The Bullwhip Effect in Supply Chains




The Bullwhip Effect

I find the article The Bullwhip Effect in Supply Chains interesting, realistic and educative. The writers explain the causes and solutions of the bullwhip effect in reference to companies like P&G indicating that the effect is real. The bullwhip effect is a default in the supply chain characterized by a counter effect of supply variability along the supply chain. It indicates that supply variability magnifies up the supply chain. This phenomenon can be linked to the reliance of manufacturers on supply data from re-sellers (Lee, Padmanabhan and Whang 94). In past years, manufacturers fell short of sale information at the distribution channel stage forcing them to rely on not so accurate information. It is interesting to learn that despite steady consumption rates, the demand order variability in the supply chain is amplified. It is also unexpected that the variability diversifies upper the supply chain. Based on research, I cannot deny that retail stores have fluctuations but not as exaggerated as they are higher the supply chain.

It is wretched to know that for years, manufacturers have relied on erroneous information to plan forecasts, capacity and scheduling productions. It is not until the bullwhip effect has revealed threatening consequences like increased correction costs, extreme capacity, poor forecast and poor consumer relations due to product unavailability, that the phenomena has been reacted upon with the seriousness it deserves(Lee, Padmanabhan and Whang 96 ). It is also fascinating to note that some causes of the bullwhip effect in the supply chain are a default of members the chain (Lee, Padmanabhan and Whang 95). A perfect example where the manufacturers kick start the effect is in demand forecast updating. Manufacturers have grown to believe the appropriate action to take every instance new information from the supply chain emerges, is to pass the fluctuation to orders (Lee, Padmanabhan and Whang 98). The decision is made without consideration of the period the information will affect the supply chain. This has resulted to order fluctuations being more than the prevailing demand data and consumer needs. Moreover, interesting to realize that periodic product excessive promotion is not the best thing

I agree with the writers’ argument and point of view. I approve that demand swings are highest at the top of the supply chain (Lee, Padmanabhan and Whang 93). The bullwhip effect cannot be ignored because it brings forth negative consequences to distributors. I concur that solutions to this issue must be addresses and to enable this, all interested parties must understand the causes of the bullwhip effects. It is true that the causes are a result of irrational decision making. It is also normality for companies to conduct periodic promotions in a bid to increase sales (Lee, Padmanabhan and Whang 96). Techniques like discounts and coupons result to price fluctuation. Consumers take advantage of periodic promotions and buy in bulk .Under such circumstance, supplier’s misread signals from the consumer buying patterns which reflect neither immediate need nor actual consumption rates. When the promotion period closes, the consumers stop buying until their stock finishes. The buying variations become more than the consumption variations leading to the bullwhip effect (Lee, Padmanabhan and Whang 95).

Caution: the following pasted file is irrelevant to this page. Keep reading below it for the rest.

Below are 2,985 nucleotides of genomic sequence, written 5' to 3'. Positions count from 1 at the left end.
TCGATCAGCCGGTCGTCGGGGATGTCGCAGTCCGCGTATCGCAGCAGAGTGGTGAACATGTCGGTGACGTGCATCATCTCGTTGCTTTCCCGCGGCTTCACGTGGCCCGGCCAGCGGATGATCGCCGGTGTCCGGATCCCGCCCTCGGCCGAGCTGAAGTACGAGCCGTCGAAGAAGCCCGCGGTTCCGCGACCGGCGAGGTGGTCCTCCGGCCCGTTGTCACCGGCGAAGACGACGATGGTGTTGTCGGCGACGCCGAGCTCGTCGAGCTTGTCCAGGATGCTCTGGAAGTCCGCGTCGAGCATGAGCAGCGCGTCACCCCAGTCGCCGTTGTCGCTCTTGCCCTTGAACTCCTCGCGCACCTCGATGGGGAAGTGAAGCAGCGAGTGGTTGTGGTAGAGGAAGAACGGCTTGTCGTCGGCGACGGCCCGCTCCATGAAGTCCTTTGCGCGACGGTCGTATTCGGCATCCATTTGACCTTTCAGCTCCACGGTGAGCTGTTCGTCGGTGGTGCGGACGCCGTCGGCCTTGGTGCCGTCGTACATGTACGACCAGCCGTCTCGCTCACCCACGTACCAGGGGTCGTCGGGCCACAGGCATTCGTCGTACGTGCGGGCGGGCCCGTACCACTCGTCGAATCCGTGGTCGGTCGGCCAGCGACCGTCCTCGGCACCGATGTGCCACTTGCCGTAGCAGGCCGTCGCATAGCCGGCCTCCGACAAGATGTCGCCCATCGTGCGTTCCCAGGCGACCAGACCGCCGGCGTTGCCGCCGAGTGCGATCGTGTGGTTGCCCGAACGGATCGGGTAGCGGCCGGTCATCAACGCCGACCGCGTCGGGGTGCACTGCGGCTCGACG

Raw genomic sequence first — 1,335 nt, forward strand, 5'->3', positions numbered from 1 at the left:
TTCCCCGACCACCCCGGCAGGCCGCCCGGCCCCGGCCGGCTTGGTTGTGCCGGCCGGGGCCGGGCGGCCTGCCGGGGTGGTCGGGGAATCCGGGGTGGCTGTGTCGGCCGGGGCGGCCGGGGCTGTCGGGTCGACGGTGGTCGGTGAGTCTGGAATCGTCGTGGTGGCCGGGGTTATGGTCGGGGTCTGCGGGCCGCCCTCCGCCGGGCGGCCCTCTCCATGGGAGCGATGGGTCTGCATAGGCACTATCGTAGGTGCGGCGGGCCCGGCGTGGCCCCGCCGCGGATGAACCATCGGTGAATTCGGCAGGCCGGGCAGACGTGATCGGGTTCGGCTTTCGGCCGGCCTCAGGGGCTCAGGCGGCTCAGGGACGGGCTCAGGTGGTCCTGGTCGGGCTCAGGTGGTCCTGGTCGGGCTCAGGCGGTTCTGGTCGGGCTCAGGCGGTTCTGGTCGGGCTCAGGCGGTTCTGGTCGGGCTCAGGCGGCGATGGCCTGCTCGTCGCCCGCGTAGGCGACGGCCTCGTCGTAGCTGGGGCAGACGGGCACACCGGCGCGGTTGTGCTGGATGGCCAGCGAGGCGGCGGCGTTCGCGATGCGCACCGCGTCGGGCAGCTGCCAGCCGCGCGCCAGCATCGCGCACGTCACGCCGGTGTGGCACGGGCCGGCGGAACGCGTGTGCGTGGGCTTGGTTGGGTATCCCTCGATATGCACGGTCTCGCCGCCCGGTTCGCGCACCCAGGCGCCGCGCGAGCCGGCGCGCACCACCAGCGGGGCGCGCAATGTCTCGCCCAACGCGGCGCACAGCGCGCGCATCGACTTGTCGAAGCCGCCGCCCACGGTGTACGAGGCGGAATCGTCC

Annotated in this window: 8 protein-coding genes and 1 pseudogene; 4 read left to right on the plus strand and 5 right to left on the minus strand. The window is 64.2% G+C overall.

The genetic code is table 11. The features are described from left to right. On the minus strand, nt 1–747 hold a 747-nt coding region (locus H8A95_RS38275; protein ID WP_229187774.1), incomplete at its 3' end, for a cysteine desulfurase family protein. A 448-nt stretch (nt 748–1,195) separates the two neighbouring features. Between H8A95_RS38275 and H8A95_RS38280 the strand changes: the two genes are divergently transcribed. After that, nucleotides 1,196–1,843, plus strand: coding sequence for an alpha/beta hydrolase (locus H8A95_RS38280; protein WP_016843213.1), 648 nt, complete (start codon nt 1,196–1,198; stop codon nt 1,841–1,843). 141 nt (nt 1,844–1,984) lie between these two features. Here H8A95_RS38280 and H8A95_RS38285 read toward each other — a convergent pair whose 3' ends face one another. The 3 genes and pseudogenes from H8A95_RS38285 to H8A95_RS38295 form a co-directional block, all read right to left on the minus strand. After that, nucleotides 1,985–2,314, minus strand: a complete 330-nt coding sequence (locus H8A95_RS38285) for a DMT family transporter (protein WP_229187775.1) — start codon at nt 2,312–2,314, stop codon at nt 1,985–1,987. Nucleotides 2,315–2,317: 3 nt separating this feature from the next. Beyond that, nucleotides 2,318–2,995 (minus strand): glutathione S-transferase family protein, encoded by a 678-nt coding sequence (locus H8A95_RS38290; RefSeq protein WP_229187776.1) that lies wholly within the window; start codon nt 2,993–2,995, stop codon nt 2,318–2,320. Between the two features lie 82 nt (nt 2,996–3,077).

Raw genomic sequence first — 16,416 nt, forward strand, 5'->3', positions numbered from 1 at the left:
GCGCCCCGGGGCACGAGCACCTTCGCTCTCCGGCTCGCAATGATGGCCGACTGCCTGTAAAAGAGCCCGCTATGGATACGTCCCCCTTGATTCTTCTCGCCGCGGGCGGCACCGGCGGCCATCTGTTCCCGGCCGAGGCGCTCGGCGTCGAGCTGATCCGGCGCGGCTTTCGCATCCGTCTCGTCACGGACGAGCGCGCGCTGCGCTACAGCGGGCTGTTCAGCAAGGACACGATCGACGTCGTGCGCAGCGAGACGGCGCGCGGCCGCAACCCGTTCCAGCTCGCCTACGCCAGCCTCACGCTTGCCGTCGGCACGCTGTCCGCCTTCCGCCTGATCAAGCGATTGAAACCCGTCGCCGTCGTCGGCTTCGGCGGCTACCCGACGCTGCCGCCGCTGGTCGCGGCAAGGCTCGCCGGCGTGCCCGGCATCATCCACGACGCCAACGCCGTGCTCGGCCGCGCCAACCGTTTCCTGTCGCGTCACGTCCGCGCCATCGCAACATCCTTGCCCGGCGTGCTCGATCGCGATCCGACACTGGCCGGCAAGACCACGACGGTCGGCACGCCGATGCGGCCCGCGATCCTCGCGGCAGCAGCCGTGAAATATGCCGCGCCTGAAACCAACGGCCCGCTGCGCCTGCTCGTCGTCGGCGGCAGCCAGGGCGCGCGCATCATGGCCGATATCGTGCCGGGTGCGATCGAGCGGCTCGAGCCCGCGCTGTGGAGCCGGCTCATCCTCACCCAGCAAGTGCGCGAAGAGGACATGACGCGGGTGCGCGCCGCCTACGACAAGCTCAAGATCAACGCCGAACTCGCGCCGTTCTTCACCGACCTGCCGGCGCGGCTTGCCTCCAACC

The writers’ argues that when demand exceeds supply, companies commence rationing. It is true to say that distributers will assume that the rationing will last for long therefore they exaggerate their orders. Some will even opt to multi-order so they are assured of sufficient supply. When they acquire the needed stock, they drop or cancel the other orders leading to the bullwhip effect. There is also a possibility that the effect is a result of accumulation of demand by distributors prior to making orders. This is usually done to reduce costs of transportation and when there are no enough consumers to warrant supply (Lee, Padmanabhan and Whang 99). As demand changes, variations in the supply chain intensify. I agree that amicable solutions to the bullwhip effect include conveying downstream demand upwards in time. Others are harmonizing forecast, pricing and transportation as well as inventory planning and regularly ordering demands (Lee, Padmanabhan and Whang 99). There is also need to improve performance by reducing expenses, being timely and up to date and reducing discounts.

Work cited

Lee, Hau L; Padmanabhan, V; Whang, Seungjin. The Bullwhip Effect in Supply Chains. Sloan Management Review; Spring 1997; 38, 3; ProQuest pg. 93